Welcome to Scribd. Sign in or start your free trial to enjoy unlimited e-books, audiobooks & documents.Find out more
Standard view
Full view
of .
Look up keyword
Like this
0 of .
Results for:
No results containing your search query
P. 1
Understanding Exposure

Understanding Exposure



|Views: 657|Likes:
Published by c_LaRa

More info:

Published by: c_LaRa on Nov 01, 2008
Copyright:Attribution Non-commercial


Read on Scribd mobile: iPhone, iPad and Android.
download as DOC, PDF, TXT or read online from Scribd
See more
See less





Understanding Exposure
© 1995-2004 Michael ReichmannHistory & MoonshotsWhen I was in my teens (
in the mid-1960s
) and just starting to make my way in the world of  photography in a serious manner,
 brought out the
. This was an SLR, very much inthe modern idiom, but it contained the world's first behind the lens metering system. One had tomanually close down the aperture to take a reading, and notwithstanding the name it
aspotmeter, but everyone who bought one thought that they'd died and gone to heaven. Imagine
acamera that could read exposure through the shooting lens, with filters, bellows extension and all.Damn, technology was advancing so much we might even land a man on the moon one-day.Tables, Charts and SeleniumPrior to this, taking accurate exposure readings was problematic. There were, of course, clip on meters,hand-held meters, extinction meters (
 you're definitely over 50 if you remember these
) and variousexposure charts and tables. There was even that extremely esoteric
Zone System
 Ansel Adams
that everyone in the know was talking about
and not understanding.Hand-held meters primarily had selenium cells
large honeycomb matrixes. Downsides were thatthey could be dazzled by very bright light and they didn't work worth a damn at light levels much lower than a cloudy day.
cells (
cadmium sulphide
) were just coming out and their small size allowedthem to be placed in shutter-coupled clip-on meters and then eventually to become in-built, as with the
Pentax Spotmatic
.All of these with the purpose of helping photographers expose their film correctly.Anyone getting into photography today takes having sophisticated matrix metering systems in their camera for granted. But even these are fallible, and unless one understands what the automation isdoing getting accurately exposed photographs under difficult lighting conditions can be problematicand frustrating. Let's start with some basics.Sunny 16 & BeyondThe extremes of brightness that one encounters in the natural world are not that varied. For this reasonthere is the so-called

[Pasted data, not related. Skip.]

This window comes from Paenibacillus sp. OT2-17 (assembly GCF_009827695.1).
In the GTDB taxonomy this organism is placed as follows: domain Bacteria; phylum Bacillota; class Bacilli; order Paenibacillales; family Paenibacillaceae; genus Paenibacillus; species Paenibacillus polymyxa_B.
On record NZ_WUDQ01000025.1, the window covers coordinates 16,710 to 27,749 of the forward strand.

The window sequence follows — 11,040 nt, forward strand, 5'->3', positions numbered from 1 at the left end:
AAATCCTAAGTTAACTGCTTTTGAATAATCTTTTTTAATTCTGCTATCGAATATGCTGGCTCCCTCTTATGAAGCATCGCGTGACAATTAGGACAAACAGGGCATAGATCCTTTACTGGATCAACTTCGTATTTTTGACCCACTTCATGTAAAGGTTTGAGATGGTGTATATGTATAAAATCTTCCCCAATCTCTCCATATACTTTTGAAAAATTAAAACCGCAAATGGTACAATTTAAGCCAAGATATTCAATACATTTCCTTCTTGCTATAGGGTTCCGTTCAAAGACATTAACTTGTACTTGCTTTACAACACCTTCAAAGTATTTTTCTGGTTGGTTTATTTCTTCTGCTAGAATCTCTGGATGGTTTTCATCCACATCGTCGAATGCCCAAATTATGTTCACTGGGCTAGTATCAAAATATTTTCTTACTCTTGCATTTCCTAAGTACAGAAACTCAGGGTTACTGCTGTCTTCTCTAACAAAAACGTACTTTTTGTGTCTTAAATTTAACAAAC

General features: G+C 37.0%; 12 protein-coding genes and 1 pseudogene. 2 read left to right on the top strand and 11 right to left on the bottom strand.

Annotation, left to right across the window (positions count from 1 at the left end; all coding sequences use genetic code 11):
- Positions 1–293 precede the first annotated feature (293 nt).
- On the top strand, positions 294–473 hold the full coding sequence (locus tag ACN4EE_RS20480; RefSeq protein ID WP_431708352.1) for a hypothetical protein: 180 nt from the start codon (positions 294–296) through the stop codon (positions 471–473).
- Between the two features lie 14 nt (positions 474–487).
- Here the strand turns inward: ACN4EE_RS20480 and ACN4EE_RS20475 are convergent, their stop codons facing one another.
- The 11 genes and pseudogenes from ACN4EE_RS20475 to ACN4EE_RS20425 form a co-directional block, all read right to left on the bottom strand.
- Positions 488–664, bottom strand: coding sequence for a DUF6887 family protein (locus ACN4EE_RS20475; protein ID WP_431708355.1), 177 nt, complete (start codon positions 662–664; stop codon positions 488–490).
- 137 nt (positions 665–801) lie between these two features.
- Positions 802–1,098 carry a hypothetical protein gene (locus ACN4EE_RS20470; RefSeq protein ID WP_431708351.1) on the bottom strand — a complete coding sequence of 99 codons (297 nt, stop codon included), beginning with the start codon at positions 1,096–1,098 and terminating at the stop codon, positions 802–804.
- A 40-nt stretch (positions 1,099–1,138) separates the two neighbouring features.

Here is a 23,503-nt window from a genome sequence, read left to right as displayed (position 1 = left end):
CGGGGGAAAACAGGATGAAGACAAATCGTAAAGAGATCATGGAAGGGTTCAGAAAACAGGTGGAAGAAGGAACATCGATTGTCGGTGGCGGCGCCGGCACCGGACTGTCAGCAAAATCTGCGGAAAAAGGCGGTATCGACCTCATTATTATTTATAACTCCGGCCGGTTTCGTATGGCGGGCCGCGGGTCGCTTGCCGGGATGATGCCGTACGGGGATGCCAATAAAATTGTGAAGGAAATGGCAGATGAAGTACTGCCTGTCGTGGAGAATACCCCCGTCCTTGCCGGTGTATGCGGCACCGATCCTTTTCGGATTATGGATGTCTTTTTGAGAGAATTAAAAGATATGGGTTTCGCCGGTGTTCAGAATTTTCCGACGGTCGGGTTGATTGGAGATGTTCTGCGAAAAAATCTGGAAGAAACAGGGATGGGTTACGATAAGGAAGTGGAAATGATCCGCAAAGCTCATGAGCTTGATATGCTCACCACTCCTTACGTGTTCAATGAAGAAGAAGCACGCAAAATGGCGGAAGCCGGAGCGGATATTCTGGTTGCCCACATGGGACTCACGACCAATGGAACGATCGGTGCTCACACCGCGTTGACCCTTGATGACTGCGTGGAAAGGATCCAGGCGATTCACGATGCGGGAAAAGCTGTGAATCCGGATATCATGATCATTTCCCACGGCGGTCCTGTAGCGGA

Sunny 16 
rule. This says that
on the brightest day normally encountered theproper exposure is roughly the reciprocal of the film speed at f/16
. Thus,
if you are shooting ISO200 film then the exposure will be 1/250 second @ f/16.
This is the same whether you're in Auckland or Amsterdam, mid-summer or mid-winter.From the extremes of a sunny day outdoors down to typical indoor room lighting covers a range of about 10 stops. With the exception of seldom encountered situations like fireworks, cityscapes andmoonlight scenes these 10 stops encompass every lighting situation you are ever likely to encounter.
Only on the ski slopes or at the beach will you need to stop down one more stop beyond Sunny 16 because of reflections off the snow and sand.
So, that being the case, why is exposure so difficult? Most people should have no problem inrecognising 10 different light levels, shouldn't they?The Eye's AutoexposureUnfortunately (
or fortunately, depending on your point of view
), the human eye and brain have a superbautoexposure mechanism built in. This means that once your eyes have adjusted to the current lightingsituation, and without clues as to what is causing the light level encountered, it is almost impossible totell how bright things are on a relative basis. As long as the light level lies somewhere within that 10stop range for most people it all appears the same.This is why light meters, whether built-in or handheld, are such vital tools. But before exploring lightmeters and how best to use them it's worthwhile to have in ones mind a firm idea of what "proper"1